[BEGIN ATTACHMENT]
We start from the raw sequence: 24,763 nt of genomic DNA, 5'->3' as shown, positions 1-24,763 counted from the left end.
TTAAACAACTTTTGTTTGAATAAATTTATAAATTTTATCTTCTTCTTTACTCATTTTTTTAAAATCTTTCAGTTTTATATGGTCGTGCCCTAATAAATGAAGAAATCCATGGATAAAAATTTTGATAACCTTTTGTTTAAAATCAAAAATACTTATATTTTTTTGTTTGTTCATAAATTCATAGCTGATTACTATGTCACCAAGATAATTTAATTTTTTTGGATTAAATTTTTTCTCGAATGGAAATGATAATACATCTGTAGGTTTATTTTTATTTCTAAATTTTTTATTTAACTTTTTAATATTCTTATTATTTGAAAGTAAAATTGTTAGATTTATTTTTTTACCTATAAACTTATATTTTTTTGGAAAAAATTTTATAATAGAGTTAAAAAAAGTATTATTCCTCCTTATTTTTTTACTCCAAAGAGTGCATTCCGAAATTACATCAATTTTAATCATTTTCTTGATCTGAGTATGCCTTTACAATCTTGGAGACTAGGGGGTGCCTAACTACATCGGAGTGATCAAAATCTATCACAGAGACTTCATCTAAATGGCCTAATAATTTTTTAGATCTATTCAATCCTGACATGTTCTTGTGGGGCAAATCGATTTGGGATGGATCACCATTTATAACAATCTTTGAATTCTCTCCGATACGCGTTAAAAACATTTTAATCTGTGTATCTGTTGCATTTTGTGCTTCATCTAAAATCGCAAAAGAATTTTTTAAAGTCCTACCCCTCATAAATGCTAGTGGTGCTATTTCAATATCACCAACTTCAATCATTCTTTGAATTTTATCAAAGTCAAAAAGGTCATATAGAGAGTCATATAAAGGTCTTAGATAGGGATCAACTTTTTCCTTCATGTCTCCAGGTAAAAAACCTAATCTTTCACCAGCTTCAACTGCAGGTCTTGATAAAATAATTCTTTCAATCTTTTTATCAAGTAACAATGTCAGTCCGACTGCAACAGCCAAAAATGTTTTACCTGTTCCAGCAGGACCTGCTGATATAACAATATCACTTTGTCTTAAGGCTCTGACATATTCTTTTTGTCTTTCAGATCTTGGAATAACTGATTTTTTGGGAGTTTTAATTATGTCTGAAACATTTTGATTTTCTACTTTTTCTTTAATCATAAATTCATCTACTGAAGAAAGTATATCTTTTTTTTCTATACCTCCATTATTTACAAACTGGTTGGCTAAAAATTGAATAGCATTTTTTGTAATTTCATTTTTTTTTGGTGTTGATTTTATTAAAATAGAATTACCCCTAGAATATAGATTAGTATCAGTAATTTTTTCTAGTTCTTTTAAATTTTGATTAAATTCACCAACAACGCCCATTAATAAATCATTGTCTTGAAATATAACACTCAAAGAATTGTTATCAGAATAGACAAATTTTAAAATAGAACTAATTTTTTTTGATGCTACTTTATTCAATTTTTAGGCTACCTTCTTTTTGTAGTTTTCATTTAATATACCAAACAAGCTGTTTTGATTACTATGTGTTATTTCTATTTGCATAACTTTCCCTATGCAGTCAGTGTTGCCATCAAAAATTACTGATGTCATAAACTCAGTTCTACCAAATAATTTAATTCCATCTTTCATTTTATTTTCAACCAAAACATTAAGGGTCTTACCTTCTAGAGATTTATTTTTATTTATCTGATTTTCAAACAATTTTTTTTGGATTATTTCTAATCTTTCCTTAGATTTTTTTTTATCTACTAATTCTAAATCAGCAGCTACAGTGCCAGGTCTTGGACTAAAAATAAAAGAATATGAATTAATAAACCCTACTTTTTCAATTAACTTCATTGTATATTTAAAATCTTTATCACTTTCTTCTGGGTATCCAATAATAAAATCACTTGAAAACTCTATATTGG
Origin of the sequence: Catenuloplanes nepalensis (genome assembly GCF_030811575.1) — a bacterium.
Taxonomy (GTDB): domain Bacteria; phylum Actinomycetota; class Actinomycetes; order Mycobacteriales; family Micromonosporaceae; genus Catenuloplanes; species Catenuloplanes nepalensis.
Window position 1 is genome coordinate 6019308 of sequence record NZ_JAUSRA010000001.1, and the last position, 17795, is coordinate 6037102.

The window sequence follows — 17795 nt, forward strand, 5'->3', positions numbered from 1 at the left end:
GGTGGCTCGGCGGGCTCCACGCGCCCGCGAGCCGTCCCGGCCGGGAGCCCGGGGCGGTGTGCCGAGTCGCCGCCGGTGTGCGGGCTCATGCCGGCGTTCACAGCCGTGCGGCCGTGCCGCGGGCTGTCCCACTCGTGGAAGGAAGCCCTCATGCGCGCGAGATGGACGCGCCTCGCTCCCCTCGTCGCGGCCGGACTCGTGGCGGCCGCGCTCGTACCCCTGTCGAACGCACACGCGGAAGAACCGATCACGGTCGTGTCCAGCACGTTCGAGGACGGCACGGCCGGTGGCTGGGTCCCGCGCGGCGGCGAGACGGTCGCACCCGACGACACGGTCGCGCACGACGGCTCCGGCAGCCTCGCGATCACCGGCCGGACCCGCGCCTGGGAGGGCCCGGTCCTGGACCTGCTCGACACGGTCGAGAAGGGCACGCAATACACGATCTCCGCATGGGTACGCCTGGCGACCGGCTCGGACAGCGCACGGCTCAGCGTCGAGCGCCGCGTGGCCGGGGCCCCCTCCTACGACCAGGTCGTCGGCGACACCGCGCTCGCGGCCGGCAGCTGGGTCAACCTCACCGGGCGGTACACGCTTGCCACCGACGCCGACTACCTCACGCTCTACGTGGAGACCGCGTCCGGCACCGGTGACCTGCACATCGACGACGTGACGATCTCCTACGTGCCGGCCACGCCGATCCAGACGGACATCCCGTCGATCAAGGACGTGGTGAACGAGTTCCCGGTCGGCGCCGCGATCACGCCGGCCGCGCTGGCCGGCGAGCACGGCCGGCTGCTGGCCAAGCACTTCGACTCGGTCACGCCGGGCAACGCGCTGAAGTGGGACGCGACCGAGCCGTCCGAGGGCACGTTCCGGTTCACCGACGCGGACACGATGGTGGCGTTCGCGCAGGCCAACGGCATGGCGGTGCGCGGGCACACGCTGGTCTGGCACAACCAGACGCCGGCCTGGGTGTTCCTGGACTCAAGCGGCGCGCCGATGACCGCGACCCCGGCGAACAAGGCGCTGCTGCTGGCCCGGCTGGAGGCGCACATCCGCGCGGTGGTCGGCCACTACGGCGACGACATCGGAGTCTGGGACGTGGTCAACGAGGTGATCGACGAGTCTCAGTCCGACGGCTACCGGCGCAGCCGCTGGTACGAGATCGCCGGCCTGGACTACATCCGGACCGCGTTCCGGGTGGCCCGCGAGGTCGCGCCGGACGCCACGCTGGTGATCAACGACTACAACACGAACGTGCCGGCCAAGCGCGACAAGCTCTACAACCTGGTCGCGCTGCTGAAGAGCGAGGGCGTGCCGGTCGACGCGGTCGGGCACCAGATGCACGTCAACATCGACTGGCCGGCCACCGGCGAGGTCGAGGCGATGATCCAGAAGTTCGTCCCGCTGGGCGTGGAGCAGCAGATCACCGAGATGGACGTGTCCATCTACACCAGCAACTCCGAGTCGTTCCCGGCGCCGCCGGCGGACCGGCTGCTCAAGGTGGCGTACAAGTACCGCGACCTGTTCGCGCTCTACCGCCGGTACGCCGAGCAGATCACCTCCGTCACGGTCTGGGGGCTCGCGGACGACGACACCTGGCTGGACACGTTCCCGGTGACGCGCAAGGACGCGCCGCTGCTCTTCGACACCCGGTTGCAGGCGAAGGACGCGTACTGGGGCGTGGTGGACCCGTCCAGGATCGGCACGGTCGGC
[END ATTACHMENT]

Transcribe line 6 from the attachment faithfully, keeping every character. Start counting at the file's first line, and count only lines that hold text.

The window sequence follows — 17795 nt, forward strand, 5'->3', positions numbered from 1 at the left end: